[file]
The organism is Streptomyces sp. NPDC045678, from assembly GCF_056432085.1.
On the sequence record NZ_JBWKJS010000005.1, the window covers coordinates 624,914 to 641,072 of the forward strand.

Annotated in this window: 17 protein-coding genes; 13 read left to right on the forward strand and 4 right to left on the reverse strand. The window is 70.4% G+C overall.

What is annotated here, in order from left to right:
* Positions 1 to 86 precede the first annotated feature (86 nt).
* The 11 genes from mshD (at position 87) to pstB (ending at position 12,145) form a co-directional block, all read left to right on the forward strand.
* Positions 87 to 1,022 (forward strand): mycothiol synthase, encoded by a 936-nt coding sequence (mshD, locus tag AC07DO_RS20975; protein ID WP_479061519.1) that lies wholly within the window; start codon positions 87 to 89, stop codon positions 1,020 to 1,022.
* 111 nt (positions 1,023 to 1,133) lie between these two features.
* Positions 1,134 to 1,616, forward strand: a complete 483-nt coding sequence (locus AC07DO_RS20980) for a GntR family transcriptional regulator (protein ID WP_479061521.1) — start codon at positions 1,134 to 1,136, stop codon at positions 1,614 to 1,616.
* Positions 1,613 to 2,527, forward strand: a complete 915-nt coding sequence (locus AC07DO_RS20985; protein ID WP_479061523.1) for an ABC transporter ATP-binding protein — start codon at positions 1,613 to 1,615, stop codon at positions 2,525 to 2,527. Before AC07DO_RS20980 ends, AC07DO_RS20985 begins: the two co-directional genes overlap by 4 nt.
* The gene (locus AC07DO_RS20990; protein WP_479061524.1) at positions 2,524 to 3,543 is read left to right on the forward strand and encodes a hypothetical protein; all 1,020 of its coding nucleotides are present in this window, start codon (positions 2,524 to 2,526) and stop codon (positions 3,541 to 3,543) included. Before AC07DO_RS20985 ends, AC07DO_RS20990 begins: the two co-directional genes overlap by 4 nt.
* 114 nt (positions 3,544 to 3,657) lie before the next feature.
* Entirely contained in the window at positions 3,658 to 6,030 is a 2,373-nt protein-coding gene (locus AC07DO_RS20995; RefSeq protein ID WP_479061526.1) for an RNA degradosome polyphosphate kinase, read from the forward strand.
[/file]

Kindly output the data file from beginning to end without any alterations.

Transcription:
The organism is Streptomyces sp. NPDC045678, from assembly GCF_056432085.1.
On the sequence record NZ_JBWKJS010000005.1, the window covers coordinates 624,914 to 641,072 of the forward strand.

Annotated in this window: 17 protein-coding genes; 13 read left to right on the forward strand and 4 right to left on the reverse strand. The window is 70.4% G+C overall.

What is annotated here, in order from left to right:
* Positions 1 to 86 precede the first annotated feature (86 nt).
* The 11 genes from mshD (at position 87) to pstB (ending at position 12,145) form a co-directional block, all read left to right on the forward strand.
* Positions 87 to 1,022 (forward strand): mycothiol synthase, encoded by a 936-nt coding sequence (mshD, locus tag AC07DO_RS20975; protein ID WP_479061519.1) that lies wholly within the window; start codon positions 87 to 89, stop codon positions 1,020 to 1,022.
* 111 nt (positions 1,023 to 1,133) lie between these two features.
* Positions 1,134 to 1,616, forward strand: a complete 483-nt coding sequence (locus AC07DO_RS20980) for a GntR family transcriptional regulator (protein ID WP_479061521.1) — start codon at positions 1,134 to 1,136, stop codon at positions 1,614 to 1,616.
* Positions 1,613 to 2,527, forward strand: a complete 915-nt coding sequence (locus AC07DO_RS20985; protein ID WP_479061523.1) for an ABC transporter ATP-binding protein — start codon at positions 1,613 to 1,615, stop codon at positions 2,525 to 2,527. Before AC07DO_RS20980 ends, AC07DO_RS20985 begins: the two co-directional genes overlap by 4 nt.
* The gene (locus AC07DO_RS20990; protein WP_479061524.1) at positions 2,524 to 3,543 is read left to right on the forward strand and encodes a hypothetical protein; all 1,020 of its coding nucleotides are present in this window, start codon (positions 2,524 to 2,526) and stop codon (positions 3,541 to 3,543) included. Before AC07DO_RS20985 ends, AC07DO_RS20990 begins: the two co-directional genes overlap by 4 nt.
* 114 nt (positions 3,544 to 3,657) lie before the next feature.
* Entirely contained in the window at positions 3,658 to 6,030 is a 2,373-nt protein-coding gene (locus AC07DO_RS20995; RefSeq protein ID WP_479061526.1) for an RNA degradosome polyphosphate kinase, read from the forward strand.